October 26, 2005
It’s been confirmed that more than 2,000 soldiers have lost their lives in Operation Iraqi Freedom and that figure is stirring up a frenzy of anti-way protests nationwide. News 12 is on your side with how some are remembering those killed in the war.
Headlights and streetlights on Walton Way Extension, but on this Wednesday evening it was candlelight that stood out.
“I’d call it a vigil, a peace vigil in commemoration of our soldiers,” said Denise Traina, organizer.
Upon hearing the latest casualty count from Iraq, 2,000 soldiers now confirmed dead, members of the Unitarian Universalist Church stood silent as their message was met with hoots and honks.
“I’ve been against the war since before it started,” said Nina Benedetto, church member.
Nina Benedetto has stood in several of these ceremonies since Operation Iraqi Freedom began. Since then, she says these honks have gotten friendlier.
“They were honking to be rude to us and now they’re honking to join us, so they may not be standing out here but their hearts are with us,” Benedetto said.
And their hearts also go out for all soldiers killed in combat. Compared to other, lengthier wars, the fight in the Middle East has cost the least number of American lives. According to the Washington Headquarters Services, 35,000 Americans died in the 5-year Korean War. In Vietnam 57,000 were killed in 14-years.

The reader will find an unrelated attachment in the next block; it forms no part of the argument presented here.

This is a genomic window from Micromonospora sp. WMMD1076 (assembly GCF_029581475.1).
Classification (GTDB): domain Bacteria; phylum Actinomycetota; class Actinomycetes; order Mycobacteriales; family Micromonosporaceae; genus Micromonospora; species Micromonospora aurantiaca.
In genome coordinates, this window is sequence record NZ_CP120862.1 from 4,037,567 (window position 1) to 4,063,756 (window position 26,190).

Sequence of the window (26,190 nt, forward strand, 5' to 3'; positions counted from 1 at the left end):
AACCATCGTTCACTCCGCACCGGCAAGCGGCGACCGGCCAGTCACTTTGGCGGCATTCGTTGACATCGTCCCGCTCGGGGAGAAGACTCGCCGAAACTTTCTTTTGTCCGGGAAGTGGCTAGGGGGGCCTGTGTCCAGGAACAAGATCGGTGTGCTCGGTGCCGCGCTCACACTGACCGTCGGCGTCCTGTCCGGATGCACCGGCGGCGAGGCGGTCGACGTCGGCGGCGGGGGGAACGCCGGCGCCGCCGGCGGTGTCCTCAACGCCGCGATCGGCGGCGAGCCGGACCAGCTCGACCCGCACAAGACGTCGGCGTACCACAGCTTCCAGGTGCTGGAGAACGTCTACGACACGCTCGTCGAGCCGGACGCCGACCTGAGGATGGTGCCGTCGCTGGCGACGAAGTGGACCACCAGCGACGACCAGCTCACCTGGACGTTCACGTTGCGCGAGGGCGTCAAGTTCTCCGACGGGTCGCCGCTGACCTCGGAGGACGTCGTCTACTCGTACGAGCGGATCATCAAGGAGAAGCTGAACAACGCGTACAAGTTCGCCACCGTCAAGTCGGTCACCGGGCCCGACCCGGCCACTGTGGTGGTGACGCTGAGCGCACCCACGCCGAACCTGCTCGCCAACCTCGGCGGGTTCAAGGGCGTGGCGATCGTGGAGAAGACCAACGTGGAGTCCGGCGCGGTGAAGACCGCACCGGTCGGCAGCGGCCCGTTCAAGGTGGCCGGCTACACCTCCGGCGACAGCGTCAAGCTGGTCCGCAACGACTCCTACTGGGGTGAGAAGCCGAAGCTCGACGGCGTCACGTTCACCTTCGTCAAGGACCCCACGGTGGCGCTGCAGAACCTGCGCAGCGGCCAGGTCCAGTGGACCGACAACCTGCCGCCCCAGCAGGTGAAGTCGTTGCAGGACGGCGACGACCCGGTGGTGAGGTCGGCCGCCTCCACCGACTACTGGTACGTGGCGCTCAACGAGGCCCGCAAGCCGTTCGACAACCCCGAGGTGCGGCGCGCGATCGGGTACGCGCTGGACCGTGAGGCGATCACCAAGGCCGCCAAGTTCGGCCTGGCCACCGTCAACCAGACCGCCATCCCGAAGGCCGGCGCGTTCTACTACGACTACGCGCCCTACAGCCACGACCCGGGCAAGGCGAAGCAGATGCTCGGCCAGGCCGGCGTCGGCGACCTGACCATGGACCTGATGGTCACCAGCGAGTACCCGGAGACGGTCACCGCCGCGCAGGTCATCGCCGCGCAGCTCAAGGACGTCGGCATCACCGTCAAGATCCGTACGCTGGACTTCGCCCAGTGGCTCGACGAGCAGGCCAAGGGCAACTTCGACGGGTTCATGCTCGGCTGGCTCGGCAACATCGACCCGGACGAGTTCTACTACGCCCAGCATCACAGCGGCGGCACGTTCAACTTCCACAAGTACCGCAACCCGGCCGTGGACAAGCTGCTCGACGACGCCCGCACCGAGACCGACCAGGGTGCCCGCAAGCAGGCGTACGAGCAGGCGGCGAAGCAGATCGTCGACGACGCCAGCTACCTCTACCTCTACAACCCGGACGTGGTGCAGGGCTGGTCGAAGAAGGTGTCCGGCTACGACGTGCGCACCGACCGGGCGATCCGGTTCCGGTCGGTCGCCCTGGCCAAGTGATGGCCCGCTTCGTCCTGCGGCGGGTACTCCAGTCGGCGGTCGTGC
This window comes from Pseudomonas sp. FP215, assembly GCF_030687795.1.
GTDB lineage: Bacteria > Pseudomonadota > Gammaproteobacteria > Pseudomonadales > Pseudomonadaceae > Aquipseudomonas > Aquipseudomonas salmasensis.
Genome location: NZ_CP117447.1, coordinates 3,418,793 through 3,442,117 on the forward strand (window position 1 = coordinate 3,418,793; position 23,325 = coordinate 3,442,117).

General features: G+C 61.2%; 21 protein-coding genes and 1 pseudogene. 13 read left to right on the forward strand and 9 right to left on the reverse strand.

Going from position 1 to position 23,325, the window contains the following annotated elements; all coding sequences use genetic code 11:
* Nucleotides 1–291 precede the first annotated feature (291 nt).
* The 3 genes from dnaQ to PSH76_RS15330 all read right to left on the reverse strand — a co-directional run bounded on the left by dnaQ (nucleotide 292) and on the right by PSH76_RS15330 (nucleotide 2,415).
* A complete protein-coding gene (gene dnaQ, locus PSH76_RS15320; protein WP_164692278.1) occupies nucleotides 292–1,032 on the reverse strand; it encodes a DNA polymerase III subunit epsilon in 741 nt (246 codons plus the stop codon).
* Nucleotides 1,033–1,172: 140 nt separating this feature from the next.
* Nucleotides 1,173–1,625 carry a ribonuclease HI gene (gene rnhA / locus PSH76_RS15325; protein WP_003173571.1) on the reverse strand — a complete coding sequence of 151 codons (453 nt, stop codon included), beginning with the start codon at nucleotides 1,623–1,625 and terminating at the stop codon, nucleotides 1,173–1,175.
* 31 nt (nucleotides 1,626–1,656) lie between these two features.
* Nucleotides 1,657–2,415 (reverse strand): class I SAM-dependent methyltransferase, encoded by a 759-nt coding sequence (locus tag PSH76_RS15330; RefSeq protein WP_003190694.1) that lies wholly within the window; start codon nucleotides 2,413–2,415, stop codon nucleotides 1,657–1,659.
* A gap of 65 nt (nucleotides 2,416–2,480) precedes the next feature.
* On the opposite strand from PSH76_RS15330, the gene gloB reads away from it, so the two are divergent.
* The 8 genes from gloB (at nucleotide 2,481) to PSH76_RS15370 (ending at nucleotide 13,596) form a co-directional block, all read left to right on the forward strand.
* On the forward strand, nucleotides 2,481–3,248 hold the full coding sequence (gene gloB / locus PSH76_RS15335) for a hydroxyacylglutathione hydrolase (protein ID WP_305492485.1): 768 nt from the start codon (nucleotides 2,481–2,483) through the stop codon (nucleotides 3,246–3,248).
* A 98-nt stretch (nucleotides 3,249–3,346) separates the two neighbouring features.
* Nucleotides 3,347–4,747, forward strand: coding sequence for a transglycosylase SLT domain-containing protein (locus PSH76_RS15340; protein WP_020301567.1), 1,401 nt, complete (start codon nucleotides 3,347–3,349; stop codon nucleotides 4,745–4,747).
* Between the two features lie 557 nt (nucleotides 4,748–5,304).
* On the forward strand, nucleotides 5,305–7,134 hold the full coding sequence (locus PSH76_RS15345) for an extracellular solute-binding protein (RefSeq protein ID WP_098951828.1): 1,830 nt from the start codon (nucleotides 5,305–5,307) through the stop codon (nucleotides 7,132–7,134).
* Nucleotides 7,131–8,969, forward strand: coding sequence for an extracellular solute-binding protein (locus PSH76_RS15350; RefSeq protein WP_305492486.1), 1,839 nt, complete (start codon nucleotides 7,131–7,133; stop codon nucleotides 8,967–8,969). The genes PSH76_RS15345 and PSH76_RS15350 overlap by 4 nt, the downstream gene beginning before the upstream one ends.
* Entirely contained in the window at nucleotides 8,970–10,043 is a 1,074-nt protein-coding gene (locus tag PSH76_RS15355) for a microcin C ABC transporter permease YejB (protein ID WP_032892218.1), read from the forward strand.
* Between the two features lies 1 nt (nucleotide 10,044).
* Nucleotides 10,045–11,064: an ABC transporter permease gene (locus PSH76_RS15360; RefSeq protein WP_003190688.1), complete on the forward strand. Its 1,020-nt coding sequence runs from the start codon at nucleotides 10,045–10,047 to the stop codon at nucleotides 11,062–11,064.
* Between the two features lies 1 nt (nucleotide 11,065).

With the flame of this war still not fanned out, this group gathers in unison for a peace of mind.
“This is one of the opportunities first of all to gather and honor those who have sacrificed, passed away. And to reiterate our feelings about how important it is to negotiate peace,” Traina said,
True-Majority is another group that helped organize and promote this event. According to their website, it’s a grassroots project aiming to educate others. Those involved include business leaders, retired military leaders and church members.